The new Disney+ Hotstar series Saas, Bahu aur Flamingo reveals its winning hand early on: a handicrafts business is a cover for a drug cartel run by an elderly woman. That this woman is played by Dimple Kapadia, a vision in silver jewellery and tattoos, is a bonus.
Having introduced us at the onset to the delightful possibility of cocaine smuggled in block-printed quilts and puppets, the series struggles to deliver the highs in subsequent episodes. Created and directed by Homi Adajania, Saas, Bahu aur Flamingo meanders between bloodbaths and buffoonery before settling for one of the oldest plot devices in town: the question of succession.
Savitri (Kapadia) produces a hot-selling cocaine variant named Flamingo. Savitri runs her operation with the help of her daughter Shanta (Radhika Madan), her daughters-in-law Kajal (Angira Dhar) and Bijlee (Isha Talwar), her factotum Cheema (Mahabir Bhullar) and her adopted son Dhiman (Udit Arora). A posse of cheerful-looking local women who look like volunteers at a Lijjat co-operative makes Savitri’s Rani Co-Operative company a roaring success.
Savitri’s flaky sons Harish (Ashish Verma) and Kapil (Varun Mitra) are away in the United States, unaware that their journeys have been fuelled by cocaine. A visit to the home coincides with twin attacks on Savitri’s base from her old adversary Munk (Deepak Dobriyal) and Mumbai anti-narcotics officer Prashun (Jimit Trivedi).
The series has been written by Saurav Dey, Nandini Gupta and Aman Mannan. The strongest theme over eight tonally uneven, overstretched episodes is Savitri’s ruthlessness, evident from her tough love for her unruly brood, her single-minded focus on moving her product, and the manner in which she transforms adversity into opportunity.
There are parts for Naseeruddin Shah (as Savitri’s benefactor), Vipin Sharma (as Munk’s henchman), and Sarika Singh (as Prashun’s wife). Monica Dogra plays Bijlee’s DJ friend, while Mark Bennington is the Frenchman who helps Savitri transform herself into Paola Escobarina.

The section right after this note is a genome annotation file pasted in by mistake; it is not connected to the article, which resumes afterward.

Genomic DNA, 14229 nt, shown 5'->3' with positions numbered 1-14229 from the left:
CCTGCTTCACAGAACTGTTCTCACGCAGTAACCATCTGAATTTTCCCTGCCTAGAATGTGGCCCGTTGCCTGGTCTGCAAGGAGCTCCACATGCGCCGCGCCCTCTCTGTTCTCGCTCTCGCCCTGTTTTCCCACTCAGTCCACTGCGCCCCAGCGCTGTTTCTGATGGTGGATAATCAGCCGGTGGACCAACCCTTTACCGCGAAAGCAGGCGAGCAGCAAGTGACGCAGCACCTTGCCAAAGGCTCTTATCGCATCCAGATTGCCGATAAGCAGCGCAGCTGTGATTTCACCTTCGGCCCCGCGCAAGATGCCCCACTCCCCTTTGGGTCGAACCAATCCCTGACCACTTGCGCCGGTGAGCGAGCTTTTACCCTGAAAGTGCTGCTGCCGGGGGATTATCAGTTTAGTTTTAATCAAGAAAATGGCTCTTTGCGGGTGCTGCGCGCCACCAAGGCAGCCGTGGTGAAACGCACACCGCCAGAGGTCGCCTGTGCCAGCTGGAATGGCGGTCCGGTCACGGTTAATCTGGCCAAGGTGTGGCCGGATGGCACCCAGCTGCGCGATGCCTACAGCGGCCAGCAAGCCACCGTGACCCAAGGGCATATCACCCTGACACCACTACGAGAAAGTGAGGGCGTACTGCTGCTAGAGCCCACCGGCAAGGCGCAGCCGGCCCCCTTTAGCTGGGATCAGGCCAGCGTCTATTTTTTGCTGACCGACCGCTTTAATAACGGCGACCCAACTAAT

Savitri is a figure of inspiration as well as fear – and Dimple Kapadia is well placed to portray her anti-heroine’s charisma. Backed by strong supporting turns from Radhika Madan as Savitri’s chemist-in-chief, Isha Talwar as the conflicted daughter-in-law, and Udit Arora as the troubled Dhiman, Kapadia has a fun time delivering cod dialogue with a bidi-coated rasp and fixing her tawny eyes on her latest hapless target.
The show’s big idea is that Savitri, having boldly ventured into a male-dominated profession, is nobody’s fool. It beggars belief, then, that Savitri fails to see the conspiracy against her rule that is brewing under her nose. Savitri’s reputation as the region’s biggest drug dealer is also suspect, what with evidence of her supposedly clandestine activity easily discovered.
The family dynamics, which increasingly assume centrestage, are as sketchy as they are predictable. After persuading us that Savitri is a magnetic boss who inspires die-hard loyalty, Saas, Bahu aur Flamingo succumbs to the melodramatic excesses promised by its cheesy title. A series of non-twists set up events for a second season, which is as unearned as the rancour against Savitri or the frequent guts-and-blood spillage.